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NDMA Testing Methods

Ranitidine (Zantac) recall brings into question the analytical methods used to detect NDMA

Michelle Dotzert, PhD

Michelle Dotzert is the creative services manager for Lab Manager. She holds a PhD in Kinesiology (specializing in exercise biochemistry) from the University of Western Ontario. Her research examined the...

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NMDA Testing MethodsCredit: iStock

The recent ranitidine (Zantac) recall was prompted by the detection of N-nitrosodimethylamine (NDMA), a probable human carcinogen. Valisure, an American online pharmacy, detected extremely high levels of NDMA in ranitidine during routine testing using gas chromatography-mass spectrometry (GC-MS). They proposed that the high oven temperature required during testing led ranitidine to react with itself and produce NDMA, and that there is evidence to suggest NDMA formation also occurs under conditions similar to those of the human body.

The US Food and Drug Administration (FDA) however, claimed that the GC-MS method was published for testing angiotensin II receptor blockers for nitrosamine impurities, and that it is not suitable for ranitidine testing. The FDA has developed an alternative liquid chromatography-high resolution mass spectrometry (LC-HRMS) method suitable for quantifying the levels of NDMA in ranitidine, and reports finding much lower NDMA levels in ranitidine samples compared to Valisure.

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Both gas and liquid chromatography are based on compounds eluting from the column. Different compounds have different retention times, dependent on several parameters. In GC, retention time relies on the flow rate of the carrier gas, the length of the column, and temperature. Compounds with similar boiling points will elute at a set temperature, whereas temperature programming is used to facilitate the elution of compounds with a range of boiling points. Alternatively, in LC, separation relies on pressure, the nature of the stationary phase, temperature, and the composition of the solvent. Gradient programming is used to facilitate compound elution by mixing solvents to achieve an increase in organic solvent throughout analysis. Temperature is believed to be the main factor differentiating the GC protocol used by Valisure, and the LC protocol used by the FDA, accounting for the difference in measured NDMA.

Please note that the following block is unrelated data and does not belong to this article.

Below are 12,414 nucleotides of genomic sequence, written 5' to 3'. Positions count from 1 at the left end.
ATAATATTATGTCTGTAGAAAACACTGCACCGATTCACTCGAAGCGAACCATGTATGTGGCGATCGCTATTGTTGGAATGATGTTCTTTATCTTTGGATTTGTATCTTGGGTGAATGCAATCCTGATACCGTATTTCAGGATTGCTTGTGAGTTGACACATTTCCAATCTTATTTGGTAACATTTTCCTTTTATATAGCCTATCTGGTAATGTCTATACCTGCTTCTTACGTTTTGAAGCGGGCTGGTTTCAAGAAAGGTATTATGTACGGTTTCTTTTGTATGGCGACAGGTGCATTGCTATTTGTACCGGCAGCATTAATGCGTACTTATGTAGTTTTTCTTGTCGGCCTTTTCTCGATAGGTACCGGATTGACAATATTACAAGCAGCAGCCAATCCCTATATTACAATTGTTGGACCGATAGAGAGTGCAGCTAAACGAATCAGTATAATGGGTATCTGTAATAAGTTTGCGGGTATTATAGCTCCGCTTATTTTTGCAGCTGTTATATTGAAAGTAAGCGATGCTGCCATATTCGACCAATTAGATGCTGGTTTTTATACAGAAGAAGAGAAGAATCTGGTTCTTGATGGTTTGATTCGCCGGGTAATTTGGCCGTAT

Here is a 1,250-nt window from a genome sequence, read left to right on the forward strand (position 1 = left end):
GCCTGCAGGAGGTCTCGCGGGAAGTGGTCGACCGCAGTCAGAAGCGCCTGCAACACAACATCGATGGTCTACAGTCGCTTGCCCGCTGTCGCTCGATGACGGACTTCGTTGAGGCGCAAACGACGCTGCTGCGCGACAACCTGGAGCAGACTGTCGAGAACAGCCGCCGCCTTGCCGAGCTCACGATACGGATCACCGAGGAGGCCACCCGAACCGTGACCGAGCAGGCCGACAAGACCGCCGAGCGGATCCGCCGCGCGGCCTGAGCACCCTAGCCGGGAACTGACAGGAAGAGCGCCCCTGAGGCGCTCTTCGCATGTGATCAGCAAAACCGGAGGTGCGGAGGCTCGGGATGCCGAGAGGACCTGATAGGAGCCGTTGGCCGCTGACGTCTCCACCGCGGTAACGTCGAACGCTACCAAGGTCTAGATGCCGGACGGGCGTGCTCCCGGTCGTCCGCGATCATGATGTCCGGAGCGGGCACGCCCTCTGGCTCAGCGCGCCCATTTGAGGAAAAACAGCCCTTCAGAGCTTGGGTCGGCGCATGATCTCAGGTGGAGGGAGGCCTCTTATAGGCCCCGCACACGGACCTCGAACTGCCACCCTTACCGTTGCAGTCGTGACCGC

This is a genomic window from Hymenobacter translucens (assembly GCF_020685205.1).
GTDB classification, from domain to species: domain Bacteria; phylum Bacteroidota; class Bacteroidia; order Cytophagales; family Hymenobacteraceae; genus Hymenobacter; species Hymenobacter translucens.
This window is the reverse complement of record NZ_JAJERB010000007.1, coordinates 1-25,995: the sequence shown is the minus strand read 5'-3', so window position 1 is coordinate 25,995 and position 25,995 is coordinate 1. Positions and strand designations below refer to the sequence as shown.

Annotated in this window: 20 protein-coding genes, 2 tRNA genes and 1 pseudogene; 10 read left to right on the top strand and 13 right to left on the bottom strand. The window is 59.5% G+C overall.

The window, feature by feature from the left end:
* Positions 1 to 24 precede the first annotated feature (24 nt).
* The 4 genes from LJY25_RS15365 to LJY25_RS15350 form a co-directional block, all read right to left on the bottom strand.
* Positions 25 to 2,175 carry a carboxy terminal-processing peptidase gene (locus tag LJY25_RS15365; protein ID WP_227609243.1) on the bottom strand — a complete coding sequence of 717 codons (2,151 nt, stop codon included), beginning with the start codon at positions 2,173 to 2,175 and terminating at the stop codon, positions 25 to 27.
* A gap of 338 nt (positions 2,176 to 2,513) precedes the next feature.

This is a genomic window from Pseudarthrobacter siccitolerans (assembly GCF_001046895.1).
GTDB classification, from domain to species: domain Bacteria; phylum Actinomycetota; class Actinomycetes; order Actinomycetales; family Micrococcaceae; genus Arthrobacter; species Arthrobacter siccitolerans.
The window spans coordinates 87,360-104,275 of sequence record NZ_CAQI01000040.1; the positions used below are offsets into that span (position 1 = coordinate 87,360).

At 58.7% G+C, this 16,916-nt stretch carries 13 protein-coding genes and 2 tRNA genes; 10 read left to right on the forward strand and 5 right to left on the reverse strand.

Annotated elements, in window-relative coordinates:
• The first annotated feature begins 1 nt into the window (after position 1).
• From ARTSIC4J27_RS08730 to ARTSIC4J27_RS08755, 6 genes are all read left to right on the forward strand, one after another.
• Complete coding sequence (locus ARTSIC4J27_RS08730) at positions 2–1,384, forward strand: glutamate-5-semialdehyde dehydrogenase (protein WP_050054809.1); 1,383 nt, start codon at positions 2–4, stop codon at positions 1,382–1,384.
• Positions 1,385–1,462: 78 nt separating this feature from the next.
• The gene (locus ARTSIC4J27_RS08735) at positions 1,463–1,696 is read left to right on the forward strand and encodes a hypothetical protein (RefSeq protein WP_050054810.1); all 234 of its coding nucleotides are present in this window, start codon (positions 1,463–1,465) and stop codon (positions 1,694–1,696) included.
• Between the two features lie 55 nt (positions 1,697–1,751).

Two Different Approaches Yield Different Results

According to Valisure, results were obtained using the FDA recommended method for the determination of NDMA levels: N-Nitrosodimethylamine (NDMA) and N-Nitrosodiethylamine (NDEA) Impurity Assay by GC/MS-Headspace (FY19-005-DPA-S). It specifies an oven temperature of 130°C. Valisure claims heating at this temperature promoted the conversion of ranitidine to NDMA. They also stated there is evidence to suggest this may occur under conditions similar to those of the human body, citing a 2016 study demonstrating the production of NDMA via ranitidine nitrosation in stomach-relevant pH conditions in vitro, and a 400-fold increase in urinary NDMA excretion following ranitidine consumption. Despite a large increase in urinary NDMA, these authors note it is unclear whether urinary N-nitrosamine concentrations directly reflect systemic exposure. The FDA claimed this GC-MS method was not suitable for testing ranitidine and recommends using an LC-HRMS testing protocol developed and validated to measure levels of NDMA in ranitidine drug substance and products. The protocol indicates a much lower column temperature of 30°C to prevent the degradation of ranitidine and the subsequent formation of NDMA.

This case highlights the complexity of pharmacology, and the importance of accurate methodology. At this time, the FDA has not recommended that individuals stop taking all ranitidine medicines. However, several manufacturers have announced voluntary recalls of ranitidine following the statement alerting health care professionals and patients of the findings.